Parrett Family History

The Parrett Migration: Their Story is America's Story

5 Generations...200 Years of American History...The Parretts were ordinary farmers, lost to the ages--until now...As it turns out, their story is America's story. Winner of the 2015 National Indie Excellence Award for historical biography.



 A rainy day in the Netherlands, the last leg of my journey down the Rhine River, tracing Frederick Parrett's general route to America in the eighteenth century 

My Journey with the Parretts

Until I married and changed my name to Thurston, I didn't like my Parrett maiden name. I had endured too much teasing on the playground. You know . . .  "Polly, want a cracker?" It wasn't a big deal in the grand scheme of things, but embarrassing taunts like those can wither a school girl's confidence--as it did mine. Ironically, all that changed when I married and became a Thurston (no teasing there). My new husband loved genealogy and it wasn't long when, under his influence, I did, too, and also fell in love with the Parretts in my pedigree. 

But before the Parretts became my focus, I honed my skills by researching my maternal line. The first time I saw my Scottish grandmother's birth certificate glowing from the library microfilm reader, I was hooked. I published a short family history about that grandmother, Bella Bullock Miller, and her coal miner husband, Bill, in 1996, and shortly afterward began teaching family history writing classes at Santiago Canyon College in Orange County, California. That was nearly two decades ago. Today, hundreds of students later, I'm still teaching.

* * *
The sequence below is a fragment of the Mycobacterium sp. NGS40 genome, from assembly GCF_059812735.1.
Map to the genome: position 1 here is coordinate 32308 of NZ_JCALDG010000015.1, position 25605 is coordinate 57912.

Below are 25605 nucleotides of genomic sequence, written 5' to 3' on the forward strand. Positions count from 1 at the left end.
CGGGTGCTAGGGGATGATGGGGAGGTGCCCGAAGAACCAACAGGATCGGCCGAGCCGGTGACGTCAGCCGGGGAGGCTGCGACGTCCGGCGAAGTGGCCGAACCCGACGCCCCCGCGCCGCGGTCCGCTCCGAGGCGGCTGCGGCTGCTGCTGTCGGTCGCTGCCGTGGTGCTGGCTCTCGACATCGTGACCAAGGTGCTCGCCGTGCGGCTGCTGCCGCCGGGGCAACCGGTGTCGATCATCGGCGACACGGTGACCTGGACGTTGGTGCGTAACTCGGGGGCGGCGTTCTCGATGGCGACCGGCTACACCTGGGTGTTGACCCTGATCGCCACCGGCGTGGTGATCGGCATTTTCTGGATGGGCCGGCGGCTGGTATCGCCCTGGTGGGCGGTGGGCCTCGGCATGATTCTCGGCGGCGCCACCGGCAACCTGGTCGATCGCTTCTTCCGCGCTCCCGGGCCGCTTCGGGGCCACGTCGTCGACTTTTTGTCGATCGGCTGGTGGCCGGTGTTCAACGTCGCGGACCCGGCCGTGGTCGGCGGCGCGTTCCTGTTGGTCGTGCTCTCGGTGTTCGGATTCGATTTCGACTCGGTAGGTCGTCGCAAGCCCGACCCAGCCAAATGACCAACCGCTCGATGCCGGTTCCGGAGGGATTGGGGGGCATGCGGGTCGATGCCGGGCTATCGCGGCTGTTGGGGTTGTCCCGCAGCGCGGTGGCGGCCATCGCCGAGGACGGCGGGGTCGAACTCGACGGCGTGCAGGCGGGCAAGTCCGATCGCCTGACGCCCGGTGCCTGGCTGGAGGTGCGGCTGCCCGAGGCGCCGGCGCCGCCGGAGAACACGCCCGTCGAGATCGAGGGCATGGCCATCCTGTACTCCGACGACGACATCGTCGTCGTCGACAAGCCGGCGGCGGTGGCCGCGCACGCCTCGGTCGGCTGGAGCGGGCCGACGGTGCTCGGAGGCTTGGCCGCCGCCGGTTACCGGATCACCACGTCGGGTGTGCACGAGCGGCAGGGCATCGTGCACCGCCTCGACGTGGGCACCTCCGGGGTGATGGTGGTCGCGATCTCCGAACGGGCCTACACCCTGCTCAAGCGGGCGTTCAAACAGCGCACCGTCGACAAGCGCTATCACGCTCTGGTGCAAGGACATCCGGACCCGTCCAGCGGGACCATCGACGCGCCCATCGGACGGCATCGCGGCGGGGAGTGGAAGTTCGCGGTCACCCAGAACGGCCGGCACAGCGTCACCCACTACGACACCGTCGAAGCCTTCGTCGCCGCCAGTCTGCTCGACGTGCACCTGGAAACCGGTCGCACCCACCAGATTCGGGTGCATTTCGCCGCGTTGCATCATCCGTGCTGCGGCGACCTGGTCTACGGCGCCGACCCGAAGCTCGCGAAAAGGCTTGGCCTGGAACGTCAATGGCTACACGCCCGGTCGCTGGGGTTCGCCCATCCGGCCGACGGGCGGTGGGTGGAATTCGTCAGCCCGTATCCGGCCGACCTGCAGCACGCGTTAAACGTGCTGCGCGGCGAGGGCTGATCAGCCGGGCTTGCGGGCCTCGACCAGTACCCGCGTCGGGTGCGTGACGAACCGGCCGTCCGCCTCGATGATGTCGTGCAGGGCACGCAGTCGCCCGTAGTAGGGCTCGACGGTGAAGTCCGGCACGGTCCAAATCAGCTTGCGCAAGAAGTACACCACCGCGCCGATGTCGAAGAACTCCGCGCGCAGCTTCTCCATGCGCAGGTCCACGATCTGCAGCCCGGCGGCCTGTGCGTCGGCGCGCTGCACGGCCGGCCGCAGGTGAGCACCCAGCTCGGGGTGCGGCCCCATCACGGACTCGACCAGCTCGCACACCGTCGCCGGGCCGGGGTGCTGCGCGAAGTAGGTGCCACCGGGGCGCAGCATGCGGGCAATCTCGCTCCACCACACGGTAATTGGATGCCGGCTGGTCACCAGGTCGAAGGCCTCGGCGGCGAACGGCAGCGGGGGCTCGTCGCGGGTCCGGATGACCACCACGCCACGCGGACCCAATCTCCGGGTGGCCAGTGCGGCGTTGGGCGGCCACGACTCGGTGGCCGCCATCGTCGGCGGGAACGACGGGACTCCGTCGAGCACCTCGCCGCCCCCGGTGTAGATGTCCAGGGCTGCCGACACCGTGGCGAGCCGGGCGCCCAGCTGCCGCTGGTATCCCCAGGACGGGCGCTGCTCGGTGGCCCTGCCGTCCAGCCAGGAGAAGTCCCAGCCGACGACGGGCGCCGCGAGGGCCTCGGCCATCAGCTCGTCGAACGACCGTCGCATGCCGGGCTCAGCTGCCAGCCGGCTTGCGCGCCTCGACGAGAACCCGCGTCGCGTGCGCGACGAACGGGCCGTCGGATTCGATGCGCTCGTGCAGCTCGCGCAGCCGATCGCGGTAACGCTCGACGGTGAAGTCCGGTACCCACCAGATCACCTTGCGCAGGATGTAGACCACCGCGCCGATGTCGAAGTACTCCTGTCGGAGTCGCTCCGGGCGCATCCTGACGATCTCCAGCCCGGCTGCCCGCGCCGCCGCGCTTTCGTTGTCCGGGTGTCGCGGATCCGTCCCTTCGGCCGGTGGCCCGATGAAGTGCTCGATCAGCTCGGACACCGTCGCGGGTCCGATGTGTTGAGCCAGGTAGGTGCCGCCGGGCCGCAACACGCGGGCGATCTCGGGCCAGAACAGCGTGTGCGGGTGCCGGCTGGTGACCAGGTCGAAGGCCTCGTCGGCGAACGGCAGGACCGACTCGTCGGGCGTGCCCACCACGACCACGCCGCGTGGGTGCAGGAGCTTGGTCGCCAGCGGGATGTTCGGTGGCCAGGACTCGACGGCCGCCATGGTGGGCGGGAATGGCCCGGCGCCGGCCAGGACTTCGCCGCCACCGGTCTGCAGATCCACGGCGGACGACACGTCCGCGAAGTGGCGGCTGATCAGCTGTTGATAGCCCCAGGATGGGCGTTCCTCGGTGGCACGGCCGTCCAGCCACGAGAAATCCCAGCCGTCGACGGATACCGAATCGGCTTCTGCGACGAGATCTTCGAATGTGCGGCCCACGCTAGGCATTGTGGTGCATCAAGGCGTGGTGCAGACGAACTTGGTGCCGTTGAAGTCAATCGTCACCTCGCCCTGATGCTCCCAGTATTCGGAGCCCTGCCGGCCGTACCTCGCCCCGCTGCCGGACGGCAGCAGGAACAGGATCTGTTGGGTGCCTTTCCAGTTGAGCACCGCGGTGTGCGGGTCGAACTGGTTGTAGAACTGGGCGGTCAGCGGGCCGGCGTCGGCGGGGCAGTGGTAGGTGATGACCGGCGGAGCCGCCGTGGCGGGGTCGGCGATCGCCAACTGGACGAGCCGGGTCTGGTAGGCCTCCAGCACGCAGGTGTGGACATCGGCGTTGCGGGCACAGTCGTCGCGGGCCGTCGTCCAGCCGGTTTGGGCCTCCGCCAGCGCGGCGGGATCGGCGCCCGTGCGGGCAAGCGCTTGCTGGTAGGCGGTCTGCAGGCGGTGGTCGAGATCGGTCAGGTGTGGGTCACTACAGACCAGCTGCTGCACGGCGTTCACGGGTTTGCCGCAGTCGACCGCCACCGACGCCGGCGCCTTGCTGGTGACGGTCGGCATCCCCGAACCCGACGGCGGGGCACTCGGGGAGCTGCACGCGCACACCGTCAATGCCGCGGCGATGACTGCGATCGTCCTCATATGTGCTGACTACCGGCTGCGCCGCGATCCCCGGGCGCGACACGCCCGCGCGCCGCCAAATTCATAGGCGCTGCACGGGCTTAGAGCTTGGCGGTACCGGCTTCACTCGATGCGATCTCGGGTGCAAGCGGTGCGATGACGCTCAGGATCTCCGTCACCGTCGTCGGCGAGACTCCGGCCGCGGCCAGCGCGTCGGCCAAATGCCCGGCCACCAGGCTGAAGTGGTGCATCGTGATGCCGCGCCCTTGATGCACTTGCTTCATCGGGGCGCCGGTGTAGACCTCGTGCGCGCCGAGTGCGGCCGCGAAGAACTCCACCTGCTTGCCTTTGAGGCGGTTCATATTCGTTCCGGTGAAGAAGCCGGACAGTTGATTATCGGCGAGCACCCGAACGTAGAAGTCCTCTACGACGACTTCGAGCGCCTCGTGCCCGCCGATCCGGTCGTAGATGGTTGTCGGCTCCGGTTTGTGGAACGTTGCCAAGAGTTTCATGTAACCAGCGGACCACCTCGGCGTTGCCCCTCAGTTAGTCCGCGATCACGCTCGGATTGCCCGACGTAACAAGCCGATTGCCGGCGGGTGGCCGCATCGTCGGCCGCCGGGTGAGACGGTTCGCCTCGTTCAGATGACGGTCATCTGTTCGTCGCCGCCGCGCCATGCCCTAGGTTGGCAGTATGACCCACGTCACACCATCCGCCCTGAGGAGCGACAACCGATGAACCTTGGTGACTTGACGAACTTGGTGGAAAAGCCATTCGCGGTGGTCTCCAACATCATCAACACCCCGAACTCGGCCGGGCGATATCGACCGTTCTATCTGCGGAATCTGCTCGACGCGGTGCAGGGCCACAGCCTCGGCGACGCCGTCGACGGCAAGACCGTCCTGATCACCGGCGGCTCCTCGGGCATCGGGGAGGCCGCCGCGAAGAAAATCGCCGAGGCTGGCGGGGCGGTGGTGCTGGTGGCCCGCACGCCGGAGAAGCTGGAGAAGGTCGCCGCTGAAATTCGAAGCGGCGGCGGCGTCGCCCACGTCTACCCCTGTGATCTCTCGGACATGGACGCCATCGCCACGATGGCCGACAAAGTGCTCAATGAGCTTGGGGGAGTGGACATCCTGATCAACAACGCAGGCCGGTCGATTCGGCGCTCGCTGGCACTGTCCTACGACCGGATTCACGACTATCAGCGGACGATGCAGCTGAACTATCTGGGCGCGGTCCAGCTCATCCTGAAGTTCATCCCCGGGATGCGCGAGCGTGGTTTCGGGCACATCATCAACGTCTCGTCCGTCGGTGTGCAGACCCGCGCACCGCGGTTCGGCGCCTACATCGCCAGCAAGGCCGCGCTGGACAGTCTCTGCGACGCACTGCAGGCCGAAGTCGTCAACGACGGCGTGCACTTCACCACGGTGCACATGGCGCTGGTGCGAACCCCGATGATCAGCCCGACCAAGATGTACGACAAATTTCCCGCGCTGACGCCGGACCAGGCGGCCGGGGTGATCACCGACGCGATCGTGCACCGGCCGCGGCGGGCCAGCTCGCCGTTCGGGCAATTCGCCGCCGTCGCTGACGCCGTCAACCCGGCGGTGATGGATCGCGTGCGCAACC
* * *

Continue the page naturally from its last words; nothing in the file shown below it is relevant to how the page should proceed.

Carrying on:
After I finished my history of the Millers, I turned to the Parretts. The Parrett Migration is the result of years of research and multiple drafts. The book's prologue describes the joys and tribulations of what became an exhaustive (and exhausting) journey that took me to Switzerland, France, Germany, and a half-dozen states. There were times I thought I'd never finish, because I was writing about five families whose lives spanned 200 years of history. Because much of what I found about them came from census and land records, I soon realized I would have to embed them in their era and locale to get a sense of who they were.

It has been an extraordinary endeavor, a true labor of love, and, I might add, it has been many years since I've been embarrassed by my Parrett name. I'm proud to be a Parrett, just as I'm proud and grateful for the Parretts who have come alive for me through my book. 

Other things...

  • BA in English from UCLA and MA in communications from Cal State University, Fullerton
  • Co-author (with my husband) of Breathe Life into Your Life Story: How to Write a Story People Will WANT to Read, published by Signature Books in 2007
  • Professional speaker on the subjects of family history and memoir writing
  • One husband; six children; five grandchildren; one dog
  • Fan of Jane Austen, Downton Abbey, and . . . frankly, anything that comes with an English accent.
  • Visit my blog at and my website at

Foy history writers, it is a "how to" book on combining facts with well written scenes that invite you into the thoughts and dreams of these explorers. You might expect great historical or family photographs, but most people have not seen a contract for an indentured servant or a pay slip for a Revolutionary War soldier. How about the hyperbole of advertisements luring the brave into the uncharted regions of unexplored America? The broad wealth of intriguing information envelopes the characters so that the truth of their lives reads like a wonderful historical novel.